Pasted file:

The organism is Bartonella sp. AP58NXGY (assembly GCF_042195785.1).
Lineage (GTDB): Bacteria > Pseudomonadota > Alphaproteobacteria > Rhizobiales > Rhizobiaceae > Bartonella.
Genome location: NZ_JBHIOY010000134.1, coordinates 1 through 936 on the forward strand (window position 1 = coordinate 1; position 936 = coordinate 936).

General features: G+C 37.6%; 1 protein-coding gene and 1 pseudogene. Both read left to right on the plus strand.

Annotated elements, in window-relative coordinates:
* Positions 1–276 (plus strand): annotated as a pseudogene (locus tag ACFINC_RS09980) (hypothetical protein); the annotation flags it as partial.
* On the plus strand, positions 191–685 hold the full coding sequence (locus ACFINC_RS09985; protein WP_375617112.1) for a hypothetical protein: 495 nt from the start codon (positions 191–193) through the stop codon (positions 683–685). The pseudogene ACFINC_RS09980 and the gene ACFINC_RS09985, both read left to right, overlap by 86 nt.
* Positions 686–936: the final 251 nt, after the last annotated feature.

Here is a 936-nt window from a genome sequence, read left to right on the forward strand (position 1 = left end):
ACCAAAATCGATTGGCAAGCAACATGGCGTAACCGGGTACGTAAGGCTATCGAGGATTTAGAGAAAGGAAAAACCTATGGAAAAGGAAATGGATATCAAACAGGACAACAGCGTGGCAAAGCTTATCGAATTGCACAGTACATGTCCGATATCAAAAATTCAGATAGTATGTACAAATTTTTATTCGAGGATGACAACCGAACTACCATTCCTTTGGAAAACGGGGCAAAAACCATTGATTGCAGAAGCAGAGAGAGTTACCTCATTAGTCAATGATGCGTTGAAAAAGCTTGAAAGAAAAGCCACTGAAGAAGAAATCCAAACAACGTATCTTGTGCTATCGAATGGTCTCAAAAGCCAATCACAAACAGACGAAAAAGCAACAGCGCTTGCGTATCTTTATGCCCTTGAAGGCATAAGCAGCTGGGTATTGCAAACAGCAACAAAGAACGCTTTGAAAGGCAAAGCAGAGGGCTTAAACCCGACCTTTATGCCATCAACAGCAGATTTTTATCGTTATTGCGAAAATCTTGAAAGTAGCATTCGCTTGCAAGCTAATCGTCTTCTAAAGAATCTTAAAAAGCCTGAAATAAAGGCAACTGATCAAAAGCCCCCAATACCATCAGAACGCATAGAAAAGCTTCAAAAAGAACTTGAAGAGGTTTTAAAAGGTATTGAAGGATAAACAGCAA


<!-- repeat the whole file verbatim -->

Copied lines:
The organism is Bartonella sp. AP58NXGY (assembly GCF_042195785.1).
Lineage (GTDB): Bacteria > Pseudomonadota > Alphaproteobacteria > Rhizobiales > Rhizobiaceae > Bartonella.
Genome location: NZ_JBHIOY010000134.1, coordinates 1 through 936 on the forward strand (window position 1 = coordinate 1; position 936 = coordinate 936).

General features: G+C 37.6%; 1 protein-coding gene and 1 pseudogene. Both read left to right on the plus strand.

Annotated elements, in window-relative coordinates:
* Positions 1–276 (plus strand): annotated as a pseudogene (locus tag ACFINC_RS09980) (hypothetical protein); the annotation flags it as partial.
* On the plus strand, positions 191–685 hold the full coding sequence (locus ACFINC_RS09985; protein WP_375617112.1) for a hypothetical protein: 495 nt from the start codon (positions 191–193) through the stop codon (positions 683–685). The pseudogene ACFINC_RS09980 and the gene ACFINC_RS09985, both read left to right, overlap by 86 nt.
* Positions 686–936: the final 251 nt, after the last annotated feature.

Here is a 936-nt window from a genome sequence, read left to right on the forward strand (position 1 = left end):
ACCAAAATCGATTGGCAAGCAACATGGCGTAACCGGGTACGTAAGGCTATCGAGGATTTAGAGAAAGGAAAAACCTATGGAAAAGGAAATGGATATCAAACAGGACAACAGCGTGGCAAAGCTTATCGAATTGCACAGTACATGTCCGATATCAAAAATTCAGATAGTATGTACAAATTTTTATTCGAGGATGACAACCGAACTACCATTCCTTTGGAAAACGGGGCAAAAACCATTGATTGCAGAAGCAGAGAGAGTTACCTCATTAGTCAATGATGCGTTGAAAAAGCTTGAAAGAAAAGCCACTGAAGAAGAAATCCAAACAACGTATCTTGTGCTATCGAATGGTCTCAAAAGCCAATCACAAACAGACGAAAAAGCAACAGCGCTTGCGTATCTTTATGCCCTTGAAGGCATAAGCAGCTGGGTATTGCAAACAGCAACAAAGAACGCTTTGAAAGGCAAAGCAGAGGGCTTAAACCCGACCTTTATGCCATCAACAGCAGATTTTTATCGTTATTGCGAAAATCTTGAAAGTAGCATTCGCTTGCAAGCTAATCGTCTTCTAAAGAATCTTAAAAAGCCTGAAATAAAGGCAACTGATCAAAAGCCCCCAATACCATCAGAACGCATAGAAAAGCTTCAAAAAGAACTTGAAGAGGTTTTAAAAGGTATTGAAGGATAAACAGCAA